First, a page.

Tax Law Changes May Affect Your Divorce

By Grayson Cannon

Tax Reform Act Becomes Effective 1/1/18

Major tax law changes will take effect on January 1st.  Here are a few things to know if you divorce during 2018 or thereafter:

Major Changes to Alimony Deduction

The most striking change in the new tax act for divorcing couples is on the deductibility of alimony.  Previously, alimony was usually deductible by the person paying it, and taxable income to the party receiving the alimony.

Many times an alimony payer might strategize how to structure alimony to maximize the tax benefits of payment.  Likewise, a person who anticipated receiving alimony had to consider the tax consequences of this additional income.

Under the new law alimony will no longer be deductible to the payer or taxable to the payee for all alimony orders entered on or after January 1, 2019.  Thus, the law gives everyone a year in which to deal with anticipated consequences before it will apply.

What about court orders that modify an alimony order originally entered under prior law?  Does changing the alimony amount after January 1, 2019 mean changing the deductibility?  The answer is no, unless the court orders the new law to apply.  The parties can also agree as part of the court order to apply the new non-taxable treatment.

Thus, any negotiations of alimony payments during the next year will need to take into account the future changes.  Next year will be the last opportunity to negotiate an alimony settlement where the deductibility of the payments is important.

Effect on Child Support

The new law won’t change the existing rule that child support payments are neither deductible or taxable.  It does make significant changes to the tax benefits that divorcing parents can claim for their minor children.  Divorcing couples often negotiate the right to claim one or more children as a dependent on their return as part of their parenting plan that includes the child support.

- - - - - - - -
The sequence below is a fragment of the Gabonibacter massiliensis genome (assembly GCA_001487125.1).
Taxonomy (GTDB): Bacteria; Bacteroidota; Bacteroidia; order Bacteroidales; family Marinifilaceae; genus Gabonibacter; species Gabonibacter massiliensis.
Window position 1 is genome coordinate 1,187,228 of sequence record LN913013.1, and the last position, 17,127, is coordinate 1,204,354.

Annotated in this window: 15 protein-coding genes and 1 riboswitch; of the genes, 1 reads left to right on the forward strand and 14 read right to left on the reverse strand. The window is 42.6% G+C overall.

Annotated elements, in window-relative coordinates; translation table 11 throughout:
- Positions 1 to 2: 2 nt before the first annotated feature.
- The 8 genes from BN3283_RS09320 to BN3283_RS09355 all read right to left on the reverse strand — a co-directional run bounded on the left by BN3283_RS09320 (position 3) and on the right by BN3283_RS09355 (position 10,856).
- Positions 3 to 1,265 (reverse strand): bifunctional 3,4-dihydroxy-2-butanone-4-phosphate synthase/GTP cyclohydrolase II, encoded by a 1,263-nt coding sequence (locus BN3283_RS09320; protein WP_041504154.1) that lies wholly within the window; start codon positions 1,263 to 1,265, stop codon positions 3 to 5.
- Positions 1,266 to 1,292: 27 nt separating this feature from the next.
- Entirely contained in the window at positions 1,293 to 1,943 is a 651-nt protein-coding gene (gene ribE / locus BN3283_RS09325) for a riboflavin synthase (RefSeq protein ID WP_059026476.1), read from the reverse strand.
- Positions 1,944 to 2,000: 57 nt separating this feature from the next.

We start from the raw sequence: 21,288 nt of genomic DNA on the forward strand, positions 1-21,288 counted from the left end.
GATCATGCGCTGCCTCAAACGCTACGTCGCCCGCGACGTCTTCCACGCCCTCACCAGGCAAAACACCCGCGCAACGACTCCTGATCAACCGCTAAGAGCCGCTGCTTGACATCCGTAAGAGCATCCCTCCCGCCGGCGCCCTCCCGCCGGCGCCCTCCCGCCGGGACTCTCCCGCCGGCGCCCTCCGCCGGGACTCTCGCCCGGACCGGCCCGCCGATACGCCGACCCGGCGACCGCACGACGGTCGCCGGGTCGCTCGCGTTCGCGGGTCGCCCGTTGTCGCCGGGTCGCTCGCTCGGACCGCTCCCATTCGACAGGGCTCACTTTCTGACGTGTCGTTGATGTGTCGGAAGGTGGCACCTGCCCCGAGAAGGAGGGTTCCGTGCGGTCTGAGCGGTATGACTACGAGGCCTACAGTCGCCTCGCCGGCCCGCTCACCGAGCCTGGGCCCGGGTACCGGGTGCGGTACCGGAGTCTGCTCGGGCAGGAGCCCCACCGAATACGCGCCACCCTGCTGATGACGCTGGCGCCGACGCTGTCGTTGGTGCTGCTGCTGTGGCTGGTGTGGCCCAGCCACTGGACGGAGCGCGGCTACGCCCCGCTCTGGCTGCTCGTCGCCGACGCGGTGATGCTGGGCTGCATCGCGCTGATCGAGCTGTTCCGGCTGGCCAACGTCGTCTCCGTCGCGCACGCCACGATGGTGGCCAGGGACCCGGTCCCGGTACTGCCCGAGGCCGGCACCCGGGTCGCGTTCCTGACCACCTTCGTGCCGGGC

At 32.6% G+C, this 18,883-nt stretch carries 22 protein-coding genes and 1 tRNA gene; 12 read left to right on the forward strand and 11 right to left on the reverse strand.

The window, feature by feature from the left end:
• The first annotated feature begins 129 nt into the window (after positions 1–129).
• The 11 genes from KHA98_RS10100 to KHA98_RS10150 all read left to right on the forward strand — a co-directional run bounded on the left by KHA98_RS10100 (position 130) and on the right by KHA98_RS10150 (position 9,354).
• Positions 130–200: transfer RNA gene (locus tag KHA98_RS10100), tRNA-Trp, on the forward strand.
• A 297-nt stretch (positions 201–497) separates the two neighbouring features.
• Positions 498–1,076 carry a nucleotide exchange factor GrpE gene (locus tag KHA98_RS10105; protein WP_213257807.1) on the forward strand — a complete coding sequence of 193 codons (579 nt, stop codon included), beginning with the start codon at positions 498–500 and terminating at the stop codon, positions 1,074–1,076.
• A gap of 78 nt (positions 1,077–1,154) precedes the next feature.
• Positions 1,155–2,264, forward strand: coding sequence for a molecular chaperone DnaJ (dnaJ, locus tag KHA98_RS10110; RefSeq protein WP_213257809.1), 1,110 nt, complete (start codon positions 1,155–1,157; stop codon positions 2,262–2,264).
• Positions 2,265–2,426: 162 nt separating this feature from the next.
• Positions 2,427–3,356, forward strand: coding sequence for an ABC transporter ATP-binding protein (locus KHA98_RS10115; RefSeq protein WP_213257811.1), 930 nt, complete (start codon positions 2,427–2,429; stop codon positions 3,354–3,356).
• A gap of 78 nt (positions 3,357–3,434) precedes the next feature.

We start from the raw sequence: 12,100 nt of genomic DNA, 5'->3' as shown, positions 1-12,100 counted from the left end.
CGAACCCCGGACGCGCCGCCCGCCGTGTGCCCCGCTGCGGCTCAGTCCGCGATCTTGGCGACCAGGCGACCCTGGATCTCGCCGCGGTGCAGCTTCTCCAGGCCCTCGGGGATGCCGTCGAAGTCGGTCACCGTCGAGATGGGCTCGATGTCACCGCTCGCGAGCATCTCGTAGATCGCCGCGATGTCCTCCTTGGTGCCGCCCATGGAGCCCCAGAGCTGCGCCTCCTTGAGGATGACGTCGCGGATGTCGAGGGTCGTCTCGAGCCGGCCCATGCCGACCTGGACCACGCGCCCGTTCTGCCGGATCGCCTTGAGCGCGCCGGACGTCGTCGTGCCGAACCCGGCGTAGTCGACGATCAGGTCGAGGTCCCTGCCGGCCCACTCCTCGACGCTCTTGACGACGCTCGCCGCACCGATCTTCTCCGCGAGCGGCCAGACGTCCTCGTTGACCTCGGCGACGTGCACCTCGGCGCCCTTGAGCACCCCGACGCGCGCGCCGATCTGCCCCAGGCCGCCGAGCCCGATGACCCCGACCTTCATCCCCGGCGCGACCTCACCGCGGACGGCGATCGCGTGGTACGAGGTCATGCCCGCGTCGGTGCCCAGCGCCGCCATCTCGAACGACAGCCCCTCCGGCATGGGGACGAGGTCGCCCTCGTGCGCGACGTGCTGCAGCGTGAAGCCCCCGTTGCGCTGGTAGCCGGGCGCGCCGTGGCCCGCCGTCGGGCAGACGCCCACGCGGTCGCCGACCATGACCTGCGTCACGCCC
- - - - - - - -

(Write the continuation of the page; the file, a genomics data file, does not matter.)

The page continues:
The “personal exemption” which represented a $4050 reduction in taxable income for each child claimed as a dependent is suspended beginning 1/1/18.  However, the right to claim a child may still be of benefit since other tax benefits related to minor children have increased.

Although the exemption is suspended, the child tax credit will go up from $1000 per child to $2000 and will be available to taxpayers filing single or head of household with incomes up to $200,000 who have the right to claim the child as a dependent.  The limit on the child tax credit refund goes up from $1000 to $1400.  These increased amounts and the increase in the income amount to which the credit applies will mean that more tax filers may find the child tax credit valuable to them.

Therefore, it’s likely there will still be value to parents in negotiating the right to claim one or more children; it’s just that the exact value may be different next year.  Certain child care and earned income credits are also still available to head-of-household filers under the new law.  Under the new law these changes with regard to minor children  “sunset” or end automatically on 12/31/25, so parents with very young children may find things change before their children age out.

Moral:  Get Tax Advice Before Finalizing Your Divorce

The information presented here is very basic.  This blog post is not intended to take the place of a consultation with your accountant. Your case may be different or exceptions may apply.

The most important takeaway from this: you should obtain tax advice before finalizing anything if your divorce case involves alimony or minor children.  Spending a few hundred dollars on professional advice is worthwhile.  Don’t make a mistake that could cost you thousands in your future.

Since we don’t give tax advice at Phillips & Ingrum, I’m encouraging all my clients with alimony or child deduction issues to call their accountant before we go to mediation or trial.  Being prepared can help us deal with your divorce more effectively and get the best result for you.